Make us your home page

Make telecommuting work for you, your employer

Call it the workplace of the future: your home. One way that companies are downsizing is to have employees work at home. When staffers telecommute, businesses can save money by moving to smaller quarters or consolidating separate locations into one. But workplace consultants and company executives say telecommuting can take some, well, work for someone who needs to adjust after years in an office. Some tips for making the transition. Associated Press

Becoming one

It can take discipline to work at home. A telecommuter needs to be able to schedule realistically, prioritize and be able to stay focused on work despite distractions like children, pets, even the refrigerator.

"You can't be a person who thrives on boss-imposed deadlines and a boss looking over your shoulder," said Alexandra Levit, author of New Job, New You and an adviser to the Obama administration on workplace issues.

A brand-new telecommuter also has some logistics to work out. That means talking to the boss about what you'll need, and who's going to pay for it. Will you be using your own personal computer? If so, will you need to upgrade it to handle your workload? Will you need other equipment, like a fax machine or Web cam? What about an extra phone line?

If you have a family, you'll have to integrate the changes in your job into your children's routine. But remember that your work needs to be a priority.

Some companies may be flexible about working hours, so telecommuters can pick up their children from school or take them to soccer games. In return, an employee may be working earlier in the morning or later at night to get the work done.

Establish a routine

Many telecommuters find working at home isn't quite as easy as they expected.

Experts say establishing a routine — getting dressed, going to a set work place in your home, taking a lunch break — is key.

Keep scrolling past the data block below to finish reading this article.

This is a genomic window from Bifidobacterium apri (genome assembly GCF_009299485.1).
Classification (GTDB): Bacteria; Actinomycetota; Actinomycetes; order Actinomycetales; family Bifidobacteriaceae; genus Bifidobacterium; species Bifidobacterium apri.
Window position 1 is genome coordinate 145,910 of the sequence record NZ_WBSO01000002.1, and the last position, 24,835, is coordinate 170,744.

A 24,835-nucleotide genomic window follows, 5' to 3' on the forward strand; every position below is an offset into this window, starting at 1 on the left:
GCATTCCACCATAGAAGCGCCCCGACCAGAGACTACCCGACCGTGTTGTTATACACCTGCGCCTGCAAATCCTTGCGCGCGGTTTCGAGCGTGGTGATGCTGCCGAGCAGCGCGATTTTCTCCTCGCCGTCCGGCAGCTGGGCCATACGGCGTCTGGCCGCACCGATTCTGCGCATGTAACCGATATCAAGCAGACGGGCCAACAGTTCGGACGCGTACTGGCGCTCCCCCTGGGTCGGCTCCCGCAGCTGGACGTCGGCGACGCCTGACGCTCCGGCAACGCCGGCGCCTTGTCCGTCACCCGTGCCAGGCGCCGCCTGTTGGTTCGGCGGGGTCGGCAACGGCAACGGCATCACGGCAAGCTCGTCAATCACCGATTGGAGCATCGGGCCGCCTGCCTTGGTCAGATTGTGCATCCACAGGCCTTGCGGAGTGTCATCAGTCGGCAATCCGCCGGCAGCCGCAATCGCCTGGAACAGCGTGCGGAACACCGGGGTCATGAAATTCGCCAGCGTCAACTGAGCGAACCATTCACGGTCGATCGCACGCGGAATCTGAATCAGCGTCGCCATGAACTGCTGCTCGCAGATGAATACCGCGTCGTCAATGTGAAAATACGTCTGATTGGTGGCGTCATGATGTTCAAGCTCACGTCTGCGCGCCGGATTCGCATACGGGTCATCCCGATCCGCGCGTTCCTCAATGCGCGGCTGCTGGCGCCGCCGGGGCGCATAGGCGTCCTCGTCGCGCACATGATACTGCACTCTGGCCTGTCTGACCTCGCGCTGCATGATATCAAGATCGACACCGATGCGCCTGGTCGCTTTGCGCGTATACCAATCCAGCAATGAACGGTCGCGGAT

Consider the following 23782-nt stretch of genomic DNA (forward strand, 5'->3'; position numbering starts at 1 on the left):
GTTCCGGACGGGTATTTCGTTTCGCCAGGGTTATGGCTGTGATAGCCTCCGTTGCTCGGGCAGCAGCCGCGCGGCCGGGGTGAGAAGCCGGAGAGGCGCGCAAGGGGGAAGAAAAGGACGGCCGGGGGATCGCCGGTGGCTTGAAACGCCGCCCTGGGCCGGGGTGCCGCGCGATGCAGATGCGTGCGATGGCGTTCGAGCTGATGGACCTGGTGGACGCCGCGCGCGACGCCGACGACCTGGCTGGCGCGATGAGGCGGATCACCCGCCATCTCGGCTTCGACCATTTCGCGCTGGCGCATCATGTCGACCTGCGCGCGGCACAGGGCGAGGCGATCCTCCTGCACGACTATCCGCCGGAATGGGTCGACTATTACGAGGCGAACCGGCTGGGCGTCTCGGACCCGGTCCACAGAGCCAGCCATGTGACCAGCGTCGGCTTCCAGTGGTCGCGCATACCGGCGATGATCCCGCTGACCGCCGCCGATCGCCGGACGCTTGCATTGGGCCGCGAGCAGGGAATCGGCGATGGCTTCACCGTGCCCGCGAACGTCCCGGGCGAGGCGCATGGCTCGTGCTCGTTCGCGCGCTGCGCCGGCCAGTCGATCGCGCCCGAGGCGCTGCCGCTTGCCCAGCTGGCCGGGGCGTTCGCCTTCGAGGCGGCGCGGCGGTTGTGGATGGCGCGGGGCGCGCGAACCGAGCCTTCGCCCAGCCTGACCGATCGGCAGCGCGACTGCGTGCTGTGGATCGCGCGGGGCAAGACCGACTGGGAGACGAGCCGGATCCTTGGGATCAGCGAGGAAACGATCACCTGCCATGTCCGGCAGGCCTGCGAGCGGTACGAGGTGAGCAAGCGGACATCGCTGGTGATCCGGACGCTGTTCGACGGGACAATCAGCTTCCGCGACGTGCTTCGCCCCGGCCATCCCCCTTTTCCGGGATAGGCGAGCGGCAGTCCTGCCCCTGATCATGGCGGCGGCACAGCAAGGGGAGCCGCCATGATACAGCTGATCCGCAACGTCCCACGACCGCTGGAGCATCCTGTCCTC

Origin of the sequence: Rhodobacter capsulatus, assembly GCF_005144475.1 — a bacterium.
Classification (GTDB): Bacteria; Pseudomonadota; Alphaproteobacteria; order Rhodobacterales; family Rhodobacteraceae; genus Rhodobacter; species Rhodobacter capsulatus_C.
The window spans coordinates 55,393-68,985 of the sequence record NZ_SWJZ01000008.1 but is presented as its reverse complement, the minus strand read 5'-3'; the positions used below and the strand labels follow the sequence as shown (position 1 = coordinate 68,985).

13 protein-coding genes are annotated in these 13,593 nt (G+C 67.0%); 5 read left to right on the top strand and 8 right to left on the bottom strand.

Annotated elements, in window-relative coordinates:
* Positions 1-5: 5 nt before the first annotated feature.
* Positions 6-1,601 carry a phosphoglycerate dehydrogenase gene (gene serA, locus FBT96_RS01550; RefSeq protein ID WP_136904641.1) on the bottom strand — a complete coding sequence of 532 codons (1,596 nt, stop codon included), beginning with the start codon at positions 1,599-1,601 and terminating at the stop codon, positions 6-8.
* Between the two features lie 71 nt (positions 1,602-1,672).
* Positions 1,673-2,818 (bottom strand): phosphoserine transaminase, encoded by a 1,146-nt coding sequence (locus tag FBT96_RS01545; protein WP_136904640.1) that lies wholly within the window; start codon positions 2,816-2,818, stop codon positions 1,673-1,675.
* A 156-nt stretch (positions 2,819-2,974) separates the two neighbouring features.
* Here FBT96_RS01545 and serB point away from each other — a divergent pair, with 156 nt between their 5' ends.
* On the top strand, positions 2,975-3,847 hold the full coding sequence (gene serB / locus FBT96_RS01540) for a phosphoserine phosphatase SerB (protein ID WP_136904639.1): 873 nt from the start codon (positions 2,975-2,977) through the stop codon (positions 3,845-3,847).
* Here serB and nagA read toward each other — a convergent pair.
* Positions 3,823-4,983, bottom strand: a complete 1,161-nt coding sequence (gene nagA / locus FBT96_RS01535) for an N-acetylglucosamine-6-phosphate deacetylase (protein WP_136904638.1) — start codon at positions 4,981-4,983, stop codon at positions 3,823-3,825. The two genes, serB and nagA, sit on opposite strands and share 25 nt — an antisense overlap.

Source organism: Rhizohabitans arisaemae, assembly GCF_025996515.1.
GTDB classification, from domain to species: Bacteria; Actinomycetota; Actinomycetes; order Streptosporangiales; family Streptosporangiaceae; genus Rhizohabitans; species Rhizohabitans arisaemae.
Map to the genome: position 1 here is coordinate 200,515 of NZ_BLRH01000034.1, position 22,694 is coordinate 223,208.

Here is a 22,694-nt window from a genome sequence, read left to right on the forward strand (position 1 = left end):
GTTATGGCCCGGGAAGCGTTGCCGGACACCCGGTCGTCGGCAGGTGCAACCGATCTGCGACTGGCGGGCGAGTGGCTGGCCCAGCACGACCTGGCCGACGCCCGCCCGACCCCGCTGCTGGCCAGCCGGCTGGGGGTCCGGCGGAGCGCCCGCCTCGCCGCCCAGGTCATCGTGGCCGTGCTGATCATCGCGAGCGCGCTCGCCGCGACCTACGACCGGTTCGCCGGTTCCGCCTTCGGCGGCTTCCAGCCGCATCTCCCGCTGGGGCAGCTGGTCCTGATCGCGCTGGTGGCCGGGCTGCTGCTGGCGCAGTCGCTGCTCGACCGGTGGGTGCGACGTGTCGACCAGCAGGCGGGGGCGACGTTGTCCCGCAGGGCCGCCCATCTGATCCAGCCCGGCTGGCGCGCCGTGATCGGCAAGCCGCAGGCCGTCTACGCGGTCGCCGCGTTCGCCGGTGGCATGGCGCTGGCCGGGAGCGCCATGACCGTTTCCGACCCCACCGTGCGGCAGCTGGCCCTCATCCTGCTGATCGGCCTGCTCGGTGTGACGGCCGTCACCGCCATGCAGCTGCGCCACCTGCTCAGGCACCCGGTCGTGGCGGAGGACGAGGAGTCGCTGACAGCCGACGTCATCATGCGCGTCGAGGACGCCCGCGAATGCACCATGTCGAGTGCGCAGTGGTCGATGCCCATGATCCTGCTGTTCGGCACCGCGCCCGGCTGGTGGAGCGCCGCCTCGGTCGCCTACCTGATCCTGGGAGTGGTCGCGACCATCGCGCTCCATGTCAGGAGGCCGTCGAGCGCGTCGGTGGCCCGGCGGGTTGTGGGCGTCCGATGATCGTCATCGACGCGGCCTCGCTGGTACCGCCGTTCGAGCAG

It's also a good idea to check in with managers just as workers would do if they were still in the office.

While it's a good idea to maintain a daily schedule so you can stay productive, Jayne Nanavaty-Dahl, manager of IBM Corp.'s group for work-at-home employees, said it's easy to overwork when you're telecommuting. When you don't have to leave the office to catch a train or make the drive home, it can be tempting to stay in front of the PC for just a few minutes more, and then find you've worked an extra hour or two.

"We make sure our employees know that at the end of their scheduled work day, they can stop working," Nanavaty-Dahl said.

Being visible

When you work away from a traditional office, your colleagues and managers can't see or interact with you in the usual way. There's no stopping by a co-worker's desk or chatting with the boss in the break room. It can be harder to communicate and establish necessary working relationships.

IBM offers social networking tools to help employees discuss workplace matters. And telecommuters should be sure they stay in touch via phone, Internet chats and social media Web sites.

It's also a good idea to show up in the office from time to time, especially if you supervise other people.